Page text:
…but I've gone to the dark side.
I have shunned one of your fine products and moved my electronic navigation onto my iPad. Every sailing magazine and website seems to have something about this every month, but I'll give the blow-by-blow of my personal experience:
1. My beautiful wife gave me an iPad last Christmas. I thought, what the hell am I going to do with this thing? I'm a Luddite. I like paper books and keeping my calendar on a calendar.
2. What? I can get a navigation/chartplotting program for this thing…that's something useful.
3. Oh no! My wife, although beautiful, bought me the slightly cheaper one that doesn't have the built-in GPS. I've already played with it for a month and I can't exchange it or trade up.
4. It turns out the built-in GPSs aren't so hot anyway–at least not up to snuff for marine navigation–so most people go with an external GPS.
5. I purchase the iNavX program for $50 in the App Store. This is one of the more expensive apps (most seem to be $5-$10). It downloads easily, and when it's done downloading it asks, "Would you like to have all the charts for the West Coast of the United States and Hawaii for free right now? Make sure you've got a good WiFi connection, because this may take 20-30 minutes." I leave the thing downloading, come back in half an hour, and I've got every chart…every little stream, slough, bay, river, detail chart…you name it…ready to go, the latest from NOAA, for free. I can browse any chart in seconds.
6. I purchase the Dual XGPS150 external GPS for $100. This thing is about the size of box of matches. It's rechargeable, or you can leave it plugged in. It connects to the iPad through Bluetooth, so now I have a little wireless network onboard. I can go anywhere aboard with the iPad and it will be getting up-to-the-minute, 65 channel GPS data wirelessly. This too sets up easily.
The cost of the iPad, the external GPS, and the iNavX program are about the same as a low-end chartplotter/GPS/display, but the iPad does all the other things an iPad does. The suite of products costs a fraction of a high-end chartplotter display, and charts are free.
7. Meanwhile on channel 2 I'm installing a nav system for a customer. He has purchased the latest, greatest from an esteemed marine electronics manufacturer for about $1800. I don't want to trash anyone, so I'll leave the manufacturer nameless. It doesn't work the first time. We call technical support, but end up on hold for over 20 minutes and leave a message. We do this many times. They call us back and try to be very helpful, but by the time they call us back we're either away from the boat, or it's 6 a.m. California time and I'm lying in bed. After a month of this–a month!–we send the thing back for a software update. It turns out the display and the external AIS both need software updates. After the updates the display works fine, but we never are 100% sure about the AIS…it receives fine, but doesn't transmit very well, it seems. We have spent may hours troubleshooting and on hold. My customer isn't dissatisfied with his purchase; he just wants to get it working the way it's supposed to.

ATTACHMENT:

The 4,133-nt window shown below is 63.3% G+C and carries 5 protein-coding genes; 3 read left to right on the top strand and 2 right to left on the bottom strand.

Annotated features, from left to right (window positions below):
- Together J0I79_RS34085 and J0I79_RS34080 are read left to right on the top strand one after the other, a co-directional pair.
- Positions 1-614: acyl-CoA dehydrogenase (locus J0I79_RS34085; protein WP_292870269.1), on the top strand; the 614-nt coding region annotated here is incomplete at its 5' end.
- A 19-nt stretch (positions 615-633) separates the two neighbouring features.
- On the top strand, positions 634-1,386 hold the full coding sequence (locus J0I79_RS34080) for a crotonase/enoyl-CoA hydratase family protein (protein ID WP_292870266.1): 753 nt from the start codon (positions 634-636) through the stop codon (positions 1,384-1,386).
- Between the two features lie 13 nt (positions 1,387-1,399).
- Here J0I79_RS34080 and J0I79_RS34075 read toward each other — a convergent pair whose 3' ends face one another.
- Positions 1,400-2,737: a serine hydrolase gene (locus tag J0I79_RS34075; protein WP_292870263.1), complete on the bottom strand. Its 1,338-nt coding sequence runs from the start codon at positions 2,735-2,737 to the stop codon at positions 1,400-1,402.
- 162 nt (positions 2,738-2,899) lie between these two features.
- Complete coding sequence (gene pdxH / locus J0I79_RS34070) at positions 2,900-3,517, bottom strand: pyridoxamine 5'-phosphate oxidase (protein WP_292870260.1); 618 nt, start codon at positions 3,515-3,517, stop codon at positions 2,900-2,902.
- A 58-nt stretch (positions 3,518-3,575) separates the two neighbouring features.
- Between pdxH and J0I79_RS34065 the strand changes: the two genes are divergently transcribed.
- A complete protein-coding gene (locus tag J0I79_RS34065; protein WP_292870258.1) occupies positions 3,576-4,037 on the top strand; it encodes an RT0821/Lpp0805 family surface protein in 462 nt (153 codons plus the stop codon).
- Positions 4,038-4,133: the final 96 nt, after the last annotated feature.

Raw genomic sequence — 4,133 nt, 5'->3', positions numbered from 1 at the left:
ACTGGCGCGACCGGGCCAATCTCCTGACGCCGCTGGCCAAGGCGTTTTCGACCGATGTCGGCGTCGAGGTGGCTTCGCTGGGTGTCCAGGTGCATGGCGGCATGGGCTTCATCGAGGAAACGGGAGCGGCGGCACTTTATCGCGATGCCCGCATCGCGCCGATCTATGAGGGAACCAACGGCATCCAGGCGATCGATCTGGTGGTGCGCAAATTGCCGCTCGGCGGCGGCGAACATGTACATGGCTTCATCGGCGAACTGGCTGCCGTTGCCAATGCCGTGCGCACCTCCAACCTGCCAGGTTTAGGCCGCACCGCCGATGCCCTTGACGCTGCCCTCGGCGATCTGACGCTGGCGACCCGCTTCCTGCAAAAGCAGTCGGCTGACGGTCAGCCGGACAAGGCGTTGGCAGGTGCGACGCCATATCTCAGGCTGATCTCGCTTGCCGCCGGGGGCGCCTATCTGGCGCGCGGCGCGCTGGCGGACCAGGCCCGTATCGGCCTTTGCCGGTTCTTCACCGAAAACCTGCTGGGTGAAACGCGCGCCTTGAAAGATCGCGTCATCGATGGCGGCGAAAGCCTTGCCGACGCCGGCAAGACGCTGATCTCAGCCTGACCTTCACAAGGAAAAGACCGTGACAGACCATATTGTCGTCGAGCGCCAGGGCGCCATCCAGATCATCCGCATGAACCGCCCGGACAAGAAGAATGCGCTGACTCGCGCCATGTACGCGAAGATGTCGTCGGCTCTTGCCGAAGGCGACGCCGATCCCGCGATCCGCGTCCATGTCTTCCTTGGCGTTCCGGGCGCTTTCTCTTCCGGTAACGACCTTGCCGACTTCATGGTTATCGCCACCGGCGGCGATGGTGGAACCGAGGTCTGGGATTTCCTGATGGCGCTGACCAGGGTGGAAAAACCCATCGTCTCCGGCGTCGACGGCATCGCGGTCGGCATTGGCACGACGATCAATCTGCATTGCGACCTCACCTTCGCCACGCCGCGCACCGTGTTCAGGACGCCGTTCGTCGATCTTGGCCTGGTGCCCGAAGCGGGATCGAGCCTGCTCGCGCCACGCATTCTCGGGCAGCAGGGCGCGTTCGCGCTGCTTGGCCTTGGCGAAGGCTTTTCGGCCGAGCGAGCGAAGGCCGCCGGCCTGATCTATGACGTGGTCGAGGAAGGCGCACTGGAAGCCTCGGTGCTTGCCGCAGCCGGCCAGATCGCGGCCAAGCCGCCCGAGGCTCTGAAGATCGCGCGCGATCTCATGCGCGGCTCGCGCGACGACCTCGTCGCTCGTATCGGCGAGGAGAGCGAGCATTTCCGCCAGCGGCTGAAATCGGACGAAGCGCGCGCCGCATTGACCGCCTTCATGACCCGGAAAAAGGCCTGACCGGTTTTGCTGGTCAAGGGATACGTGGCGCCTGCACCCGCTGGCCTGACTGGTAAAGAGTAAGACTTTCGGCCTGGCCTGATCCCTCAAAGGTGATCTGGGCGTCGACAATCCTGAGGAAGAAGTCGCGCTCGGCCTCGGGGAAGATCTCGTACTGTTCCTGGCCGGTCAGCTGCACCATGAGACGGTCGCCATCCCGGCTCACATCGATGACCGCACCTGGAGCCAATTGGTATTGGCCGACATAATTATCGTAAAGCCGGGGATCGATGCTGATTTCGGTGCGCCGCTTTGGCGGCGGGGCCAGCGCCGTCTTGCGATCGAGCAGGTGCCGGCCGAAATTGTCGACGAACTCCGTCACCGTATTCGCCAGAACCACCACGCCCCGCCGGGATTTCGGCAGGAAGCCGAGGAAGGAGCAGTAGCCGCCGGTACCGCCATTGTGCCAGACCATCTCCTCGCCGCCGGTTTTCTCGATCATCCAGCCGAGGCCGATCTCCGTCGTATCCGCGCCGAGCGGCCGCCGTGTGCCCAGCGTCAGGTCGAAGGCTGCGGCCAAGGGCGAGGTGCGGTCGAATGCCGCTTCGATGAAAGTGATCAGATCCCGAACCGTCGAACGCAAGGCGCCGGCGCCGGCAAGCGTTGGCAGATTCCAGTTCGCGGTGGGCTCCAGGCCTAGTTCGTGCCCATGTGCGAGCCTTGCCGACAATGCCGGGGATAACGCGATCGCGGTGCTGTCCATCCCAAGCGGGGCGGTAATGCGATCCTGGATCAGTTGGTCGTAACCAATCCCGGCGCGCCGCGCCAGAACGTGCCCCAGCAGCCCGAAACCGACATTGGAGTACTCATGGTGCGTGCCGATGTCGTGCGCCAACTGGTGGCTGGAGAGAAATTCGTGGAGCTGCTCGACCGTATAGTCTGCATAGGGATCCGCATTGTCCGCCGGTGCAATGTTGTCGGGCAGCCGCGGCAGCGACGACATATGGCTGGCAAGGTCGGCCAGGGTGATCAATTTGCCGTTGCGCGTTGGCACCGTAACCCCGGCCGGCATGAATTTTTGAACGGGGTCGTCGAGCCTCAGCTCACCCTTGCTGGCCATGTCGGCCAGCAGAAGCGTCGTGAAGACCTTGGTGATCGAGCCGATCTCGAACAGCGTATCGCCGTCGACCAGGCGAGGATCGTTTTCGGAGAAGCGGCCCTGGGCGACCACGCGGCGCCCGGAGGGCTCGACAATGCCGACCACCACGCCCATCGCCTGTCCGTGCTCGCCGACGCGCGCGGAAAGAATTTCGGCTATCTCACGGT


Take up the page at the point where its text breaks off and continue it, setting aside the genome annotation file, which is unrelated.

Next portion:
The pros and cons:
- First of all, the iPad is not waterproof and marine electronics are. You can get a waterproof bag for the iPad for as little as $30, or a waterproof case, good to 100 meters (scuba diving with your iPad?) for $450.
- The other major problem with the iPad is the screen. In direct sun you will be looking at a very expensive dark mirror. Likewise, if you're wearing polarized sunglasses, as I do all daylight hours at sea, you will also be looking at an expensive dark mirror. Supposedly the latest iPads, with their "Retina Display" are fine in direct sun. My boat has a wheelhouse, so I always view the iPad in the shade…but I have to take off my sunglasses.
- A marine display can take inputs for radar, depth, AIS, etc. The iPad can do this using a wireless multiplexor, but this is still on the geeky fringe, and expensive.
- If I were to take off cruising again, I might go for a marine display, but at this juncture in my life I want simplicity. I don't want to set up an onboard network with devices that require software updates, internetworking technologies, and l don't want to learn a whole new device. Try as they may, marine electronics manufacturers will always be a bit behind the curve in their software and menu navigation, and using them will seem clunky compared to say, the iPad. The relatively small marine electronics industry can't be expected to come up with menu navigation and operating systems that are as sexy as, well, Apple.
- The iPad and the wireless GPS will both hold a charge for a good day of sailing, but then they need to be recharged. This is fine for daysailing, but if you want both to be working day and night on a cruise–like a regular chartplotter–then both will need to be plugged in all the time. You'll have to run some cables, and the whole thing gets a bit more complicated…just a bit.
- The latest new chartplotters talk wirelessly to iPads, so you can have both.
- Everything that's true for the iPad is true for the iPhone and iPod touch, so you can have all the same functionality on a smaller screen.